A lone academic at the bar drinks a single pint of Bass, gets a little tipsy, pays up. He stops under the awning out front and fumbles with his raincoat, as if it’s new to him. The only other patron on the freezing patio is an older man with poet’s hair, a florid face, and a two-toned lap dog. He says to the academic, in a nearly unintelligible brogue, “You’re not leaving us already then?” The academic grins and does a little streetwise head tilt at the man. “You have to pet my doggy,” the Irishman says. “You do what now?” the academic says. “You can’t be leavin’ without pettin’ my little doggy.” There’s a hint of threat in the Irishman’s voice. The academic strokes the man’s sheltie as he’s told. I was the academic. Well-dressed and half-lit (both to the limits of my budget), I walk on, drawing admiring stares from people on the street.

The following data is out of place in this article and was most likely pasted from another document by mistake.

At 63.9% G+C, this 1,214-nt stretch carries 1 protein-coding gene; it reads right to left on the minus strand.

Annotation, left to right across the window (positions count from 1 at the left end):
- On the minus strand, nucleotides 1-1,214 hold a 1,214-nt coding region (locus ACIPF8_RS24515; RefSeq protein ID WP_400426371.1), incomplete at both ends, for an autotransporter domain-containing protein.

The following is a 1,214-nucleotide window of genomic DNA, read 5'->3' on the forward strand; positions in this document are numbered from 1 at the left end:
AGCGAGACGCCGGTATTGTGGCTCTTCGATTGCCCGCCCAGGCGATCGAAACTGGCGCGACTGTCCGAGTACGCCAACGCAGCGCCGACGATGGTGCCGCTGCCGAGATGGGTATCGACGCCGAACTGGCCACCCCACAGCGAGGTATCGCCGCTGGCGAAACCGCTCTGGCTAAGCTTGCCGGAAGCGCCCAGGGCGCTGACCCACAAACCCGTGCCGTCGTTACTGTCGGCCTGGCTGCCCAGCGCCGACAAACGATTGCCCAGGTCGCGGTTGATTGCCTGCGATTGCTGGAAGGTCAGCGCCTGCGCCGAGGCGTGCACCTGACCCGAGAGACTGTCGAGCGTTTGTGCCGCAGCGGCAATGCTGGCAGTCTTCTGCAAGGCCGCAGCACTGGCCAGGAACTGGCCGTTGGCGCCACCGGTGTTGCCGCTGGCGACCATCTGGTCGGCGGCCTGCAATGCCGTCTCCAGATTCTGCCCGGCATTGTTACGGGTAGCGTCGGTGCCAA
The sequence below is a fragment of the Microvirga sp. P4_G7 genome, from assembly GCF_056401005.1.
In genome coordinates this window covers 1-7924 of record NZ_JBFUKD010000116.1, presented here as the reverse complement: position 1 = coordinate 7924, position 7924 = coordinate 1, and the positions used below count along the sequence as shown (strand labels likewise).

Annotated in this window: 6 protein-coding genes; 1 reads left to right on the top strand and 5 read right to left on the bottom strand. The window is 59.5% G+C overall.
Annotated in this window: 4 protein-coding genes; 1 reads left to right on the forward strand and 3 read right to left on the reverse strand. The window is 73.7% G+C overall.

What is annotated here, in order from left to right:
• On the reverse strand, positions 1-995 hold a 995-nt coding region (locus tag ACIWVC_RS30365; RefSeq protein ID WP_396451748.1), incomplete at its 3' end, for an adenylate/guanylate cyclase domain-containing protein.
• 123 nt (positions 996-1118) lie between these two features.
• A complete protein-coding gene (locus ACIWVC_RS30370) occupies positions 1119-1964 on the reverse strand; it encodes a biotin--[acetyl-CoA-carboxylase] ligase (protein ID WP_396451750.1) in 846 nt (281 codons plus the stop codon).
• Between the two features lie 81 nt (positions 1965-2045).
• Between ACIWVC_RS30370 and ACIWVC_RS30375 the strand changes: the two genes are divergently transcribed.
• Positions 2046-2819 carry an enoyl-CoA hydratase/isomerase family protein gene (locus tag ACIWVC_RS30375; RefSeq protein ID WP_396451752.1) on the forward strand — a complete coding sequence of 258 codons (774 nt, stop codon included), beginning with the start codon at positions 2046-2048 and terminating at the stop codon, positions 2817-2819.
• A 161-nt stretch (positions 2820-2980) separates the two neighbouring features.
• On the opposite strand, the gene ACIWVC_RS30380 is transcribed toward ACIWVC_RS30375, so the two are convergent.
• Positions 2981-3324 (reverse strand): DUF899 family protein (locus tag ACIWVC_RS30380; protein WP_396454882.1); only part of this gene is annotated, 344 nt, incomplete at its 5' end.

The interview went well, I tell Mrs. Churm. We’re back in our suite. Starbuck jumps from couch to chair to floor to couch, Batman cape askew. “It went really well. I asked Sister Tara back here for pay-per-view and microwave popcorn.”
“You didn’t,” Mrs. Churm says. “Did you?”
I’m 8. We’re in the hotel at Our Lady of the Snows Shrine, not because we’re Catholic, or far from home, but because my mother admires Jackie Kennedy. But Mom’s not one for rules. She dips her index finger in a wall font and playfully dabs holy water on my left cheek. One minute later, I misjudge my leap from bed to chair, smack my face, and howl. Instant shiner, right where the holy water was. “All the nuns are going to think I beat you,” my mother says in the shrine restaurant.
“Would you like to talk about your dissertation?” Sister Tara asks.